“I’m the guy who put up the bandit signs around town,” Mr. Pelletiere said one morning in February in his own flooded home, where he and his family were living on the second floor as contractors slowly repaired the first. He said that, like most of his neighbors, he had no idea that he was living inside a reservoir until the hurricane unleashed nearly 50 inches of rain and the reservoir — just as its designers intended — flooded the land all around him.

But where some saw calamity, Mr. Pelletiere, a 47-year-old Chicagoan who followed his star to Houston two years ago, saw opportunity. Even as a volunteer boat team was evacuating him, his wife, their two children and the family dog, he was growing obsessed with a single thought: It’s time to buy.

And buy he did. Within weeks, Mr. Pelletiere snapped up seven properties in areas hit by Harvey, all at a steep discount from their pre-storm values, pocketing sizable gains while some of his neighbors were grappling with financial ruin. In one deal, Mr. Pelletiere bought a flooded four-bedroom home, valued at $280,000 before the storm, for $135,000. He sold it the same day to another investor for $165,000. After accounting for closing costs and the interest he paid on a short-term loan to complete the transaction (Mr. Pelletiere rarely uses his own money for such deals) he walked away with about $27,000, all in the space of just a few hours.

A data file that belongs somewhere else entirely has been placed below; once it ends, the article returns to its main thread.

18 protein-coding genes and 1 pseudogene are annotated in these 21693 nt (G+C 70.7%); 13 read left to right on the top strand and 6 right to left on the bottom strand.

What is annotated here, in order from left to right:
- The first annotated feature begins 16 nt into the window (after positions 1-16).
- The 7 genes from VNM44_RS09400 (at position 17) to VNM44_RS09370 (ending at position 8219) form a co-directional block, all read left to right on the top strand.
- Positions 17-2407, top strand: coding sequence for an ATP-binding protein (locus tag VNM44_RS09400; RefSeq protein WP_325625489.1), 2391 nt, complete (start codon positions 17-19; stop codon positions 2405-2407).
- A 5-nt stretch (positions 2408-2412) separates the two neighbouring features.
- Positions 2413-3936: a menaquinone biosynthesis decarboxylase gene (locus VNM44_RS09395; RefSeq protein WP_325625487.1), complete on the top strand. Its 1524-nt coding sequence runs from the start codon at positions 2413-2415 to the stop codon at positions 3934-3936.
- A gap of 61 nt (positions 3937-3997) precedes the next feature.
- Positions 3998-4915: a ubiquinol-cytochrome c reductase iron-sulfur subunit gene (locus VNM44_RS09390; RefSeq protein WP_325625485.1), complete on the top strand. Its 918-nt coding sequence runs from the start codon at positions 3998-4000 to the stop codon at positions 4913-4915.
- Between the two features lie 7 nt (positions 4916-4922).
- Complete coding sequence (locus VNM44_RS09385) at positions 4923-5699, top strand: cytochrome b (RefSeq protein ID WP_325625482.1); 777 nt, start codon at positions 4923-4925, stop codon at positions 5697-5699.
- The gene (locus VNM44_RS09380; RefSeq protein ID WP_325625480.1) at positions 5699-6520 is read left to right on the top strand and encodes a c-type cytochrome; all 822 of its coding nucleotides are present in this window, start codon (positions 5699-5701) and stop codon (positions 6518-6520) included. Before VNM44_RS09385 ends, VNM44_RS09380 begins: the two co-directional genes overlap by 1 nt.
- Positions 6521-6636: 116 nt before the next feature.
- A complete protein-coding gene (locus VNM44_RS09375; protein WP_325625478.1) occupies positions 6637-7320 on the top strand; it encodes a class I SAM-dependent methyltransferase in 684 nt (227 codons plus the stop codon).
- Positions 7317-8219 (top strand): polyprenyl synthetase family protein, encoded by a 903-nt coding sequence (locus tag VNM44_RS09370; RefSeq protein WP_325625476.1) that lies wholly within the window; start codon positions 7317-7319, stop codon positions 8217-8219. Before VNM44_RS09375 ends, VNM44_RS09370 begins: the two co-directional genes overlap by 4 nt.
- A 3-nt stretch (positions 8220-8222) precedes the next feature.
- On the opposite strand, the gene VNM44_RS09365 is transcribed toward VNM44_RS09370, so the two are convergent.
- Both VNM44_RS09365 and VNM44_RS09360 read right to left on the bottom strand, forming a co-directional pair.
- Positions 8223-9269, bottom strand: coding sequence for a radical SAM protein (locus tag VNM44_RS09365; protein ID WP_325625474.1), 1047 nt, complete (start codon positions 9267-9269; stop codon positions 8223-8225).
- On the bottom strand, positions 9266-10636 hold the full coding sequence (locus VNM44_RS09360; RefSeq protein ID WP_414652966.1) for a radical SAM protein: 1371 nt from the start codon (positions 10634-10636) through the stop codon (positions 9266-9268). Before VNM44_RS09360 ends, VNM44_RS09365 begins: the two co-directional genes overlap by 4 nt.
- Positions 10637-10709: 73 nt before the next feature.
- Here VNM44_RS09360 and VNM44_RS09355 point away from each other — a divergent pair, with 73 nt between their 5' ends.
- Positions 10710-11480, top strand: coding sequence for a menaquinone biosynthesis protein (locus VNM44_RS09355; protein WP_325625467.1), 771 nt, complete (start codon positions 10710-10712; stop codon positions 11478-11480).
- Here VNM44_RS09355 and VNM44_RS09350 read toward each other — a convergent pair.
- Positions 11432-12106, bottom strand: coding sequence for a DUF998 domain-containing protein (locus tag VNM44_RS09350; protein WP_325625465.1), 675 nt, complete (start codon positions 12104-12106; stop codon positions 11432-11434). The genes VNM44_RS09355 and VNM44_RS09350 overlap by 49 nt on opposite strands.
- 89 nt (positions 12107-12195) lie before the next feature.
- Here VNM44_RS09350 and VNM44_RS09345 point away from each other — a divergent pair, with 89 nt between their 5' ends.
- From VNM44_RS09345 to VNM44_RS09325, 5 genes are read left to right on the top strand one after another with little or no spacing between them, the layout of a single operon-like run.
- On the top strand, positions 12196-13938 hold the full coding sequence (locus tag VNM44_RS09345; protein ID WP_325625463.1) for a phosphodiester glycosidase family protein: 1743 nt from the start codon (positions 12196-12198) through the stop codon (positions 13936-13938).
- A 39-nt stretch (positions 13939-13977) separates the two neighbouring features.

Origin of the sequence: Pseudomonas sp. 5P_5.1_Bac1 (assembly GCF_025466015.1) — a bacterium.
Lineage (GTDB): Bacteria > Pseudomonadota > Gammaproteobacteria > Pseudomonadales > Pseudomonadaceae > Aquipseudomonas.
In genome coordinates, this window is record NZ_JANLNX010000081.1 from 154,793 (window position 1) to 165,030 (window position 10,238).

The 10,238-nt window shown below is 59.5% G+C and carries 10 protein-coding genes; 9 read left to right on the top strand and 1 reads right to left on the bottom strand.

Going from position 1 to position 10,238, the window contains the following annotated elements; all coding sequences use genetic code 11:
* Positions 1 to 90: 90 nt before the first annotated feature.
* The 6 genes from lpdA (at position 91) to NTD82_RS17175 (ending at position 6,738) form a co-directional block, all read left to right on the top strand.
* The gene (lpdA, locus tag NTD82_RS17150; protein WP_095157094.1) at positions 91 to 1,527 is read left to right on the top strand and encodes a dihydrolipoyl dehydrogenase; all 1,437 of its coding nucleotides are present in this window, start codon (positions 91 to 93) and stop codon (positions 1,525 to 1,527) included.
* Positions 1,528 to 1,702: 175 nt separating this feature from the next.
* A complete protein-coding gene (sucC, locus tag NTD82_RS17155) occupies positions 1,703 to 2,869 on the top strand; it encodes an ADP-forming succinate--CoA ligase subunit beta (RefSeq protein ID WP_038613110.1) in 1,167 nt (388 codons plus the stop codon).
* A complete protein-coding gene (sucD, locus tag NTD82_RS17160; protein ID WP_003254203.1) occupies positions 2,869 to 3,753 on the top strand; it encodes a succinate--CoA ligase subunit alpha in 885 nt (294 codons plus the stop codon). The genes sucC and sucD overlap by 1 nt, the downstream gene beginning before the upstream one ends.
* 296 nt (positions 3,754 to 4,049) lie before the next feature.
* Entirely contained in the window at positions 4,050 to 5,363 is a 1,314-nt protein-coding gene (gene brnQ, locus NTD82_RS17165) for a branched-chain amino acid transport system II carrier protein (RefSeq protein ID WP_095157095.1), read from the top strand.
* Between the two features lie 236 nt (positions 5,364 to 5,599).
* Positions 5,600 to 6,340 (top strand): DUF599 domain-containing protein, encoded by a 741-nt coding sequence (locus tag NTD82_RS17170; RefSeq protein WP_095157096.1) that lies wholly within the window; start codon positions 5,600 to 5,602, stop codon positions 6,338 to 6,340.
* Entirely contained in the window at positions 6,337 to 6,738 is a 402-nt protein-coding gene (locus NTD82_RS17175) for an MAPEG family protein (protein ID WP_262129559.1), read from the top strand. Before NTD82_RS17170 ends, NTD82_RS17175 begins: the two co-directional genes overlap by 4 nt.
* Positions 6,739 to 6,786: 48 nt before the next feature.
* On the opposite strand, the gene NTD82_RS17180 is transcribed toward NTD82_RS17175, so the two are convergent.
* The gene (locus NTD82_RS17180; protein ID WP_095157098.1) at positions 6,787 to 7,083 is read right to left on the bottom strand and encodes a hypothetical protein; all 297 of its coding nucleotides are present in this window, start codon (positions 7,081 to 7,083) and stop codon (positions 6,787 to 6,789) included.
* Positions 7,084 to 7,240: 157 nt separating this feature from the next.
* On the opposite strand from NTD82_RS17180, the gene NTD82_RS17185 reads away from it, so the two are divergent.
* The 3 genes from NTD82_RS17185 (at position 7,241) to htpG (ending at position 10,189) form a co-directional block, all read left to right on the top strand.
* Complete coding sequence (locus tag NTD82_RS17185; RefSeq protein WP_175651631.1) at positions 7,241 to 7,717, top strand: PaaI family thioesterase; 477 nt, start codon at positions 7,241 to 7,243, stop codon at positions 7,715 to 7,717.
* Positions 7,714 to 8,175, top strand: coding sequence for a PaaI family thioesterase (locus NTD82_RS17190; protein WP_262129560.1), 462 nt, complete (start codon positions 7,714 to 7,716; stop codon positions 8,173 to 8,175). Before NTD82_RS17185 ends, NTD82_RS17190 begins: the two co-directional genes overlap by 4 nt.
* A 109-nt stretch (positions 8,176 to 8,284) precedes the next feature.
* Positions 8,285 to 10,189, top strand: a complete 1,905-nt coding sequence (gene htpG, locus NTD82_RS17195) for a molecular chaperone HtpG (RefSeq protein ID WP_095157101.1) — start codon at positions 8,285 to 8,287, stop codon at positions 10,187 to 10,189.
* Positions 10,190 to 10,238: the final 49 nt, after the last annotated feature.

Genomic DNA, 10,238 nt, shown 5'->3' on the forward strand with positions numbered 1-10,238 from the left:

Mr. Pelletiere laughed when he learned that his neighbors had taken to calling him Shady Nick. He said that the months since the storm had tested everyone. In December, he briefly “flatlined” during a test of his heart rate, he said. A few days later, he underwent surgery to have a pacemaker implanted in his chest to help treat heart failure.

Neither the shady nickname nor the abnormal heart rate seemed to faze him.

“My other business is picking up dead people for funeral homes,” Mr. Pelletiere said. “A nice recession-proof hedge against real estate: people are always dying. Those who are alive need to buy or sell their homes. For me it comes down to the numbers of whether a deal is feasible.”